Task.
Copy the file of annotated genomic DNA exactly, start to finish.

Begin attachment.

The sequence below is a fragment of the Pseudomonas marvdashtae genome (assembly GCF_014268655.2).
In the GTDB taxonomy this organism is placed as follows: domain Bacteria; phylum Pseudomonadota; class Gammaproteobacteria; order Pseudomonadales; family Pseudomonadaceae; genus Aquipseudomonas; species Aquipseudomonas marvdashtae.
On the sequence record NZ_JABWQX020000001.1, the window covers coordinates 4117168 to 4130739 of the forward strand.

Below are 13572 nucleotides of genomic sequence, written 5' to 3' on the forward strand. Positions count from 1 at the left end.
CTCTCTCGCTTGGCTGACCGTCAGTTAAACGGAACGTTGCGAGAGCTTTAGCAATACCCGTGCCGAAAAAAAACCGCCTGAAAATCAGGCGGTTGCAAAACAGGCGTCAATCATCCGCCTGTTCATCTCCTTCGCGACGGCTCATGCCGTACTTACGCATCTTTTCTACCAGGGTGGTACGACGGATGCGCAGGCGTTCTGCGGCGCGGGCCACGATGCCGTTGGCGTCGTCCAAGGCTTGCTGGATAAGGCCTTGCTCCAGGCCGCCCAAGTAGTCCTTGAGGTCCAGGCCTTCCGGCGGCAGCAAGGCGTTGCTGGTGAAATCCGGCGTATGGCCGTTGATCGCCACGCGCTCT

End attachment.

The sequence below is a fragment of the Pseudomonas marvdashtae genome (assembly GCF_014268655.2).
In the GTDB taxonomy this organism is placed as follows: domain Bacteria; phylum Pseudomonadota; class Gammaproteobacteria; order Pseudomonadales; family Pseudomonadaceae; genus Aquipseudomonas; species Aquipseudomonas marvdashtae.
On the sequence record NZ_JABWQX020000001.1, the window covers coordinates 4117168 to 4130739 of the forward strand.

Below are 13572 nucleotides of genomic sequence, written 5' to 3' on the forward strand. Positions count from 1 at the left end.
CTCTCTCGCTTGGCTGACCGTCAGTTAAACGGAACGTTGCGAGAGCTTTAGCAATACCCGTGCCGAAAAAAAACCGCCTGAAAATCAGGCGGTTGCAAAACAGGCGTCAATCATCCGCCTGTTCATCTCCTTCGCGACGGCTCATGCCGTACTTACGCATCTTTTCTACCAGGGTGGTACGACGGATGCGCAGGCGTTCTGCGGCGCGGGCCACGATGCCGTTGGCGTCGTCCAAGGCTTGCTGGATAAGGCCTTGCTCCAGGCCGCCCAAGTAGTCCTTGAGGTCCAGGCCTTCCGGCGGCAGCAAGGCGTTGCTGGTGAAATCCGGCGTATGGCCGTTGATCGCCACGCGCTCT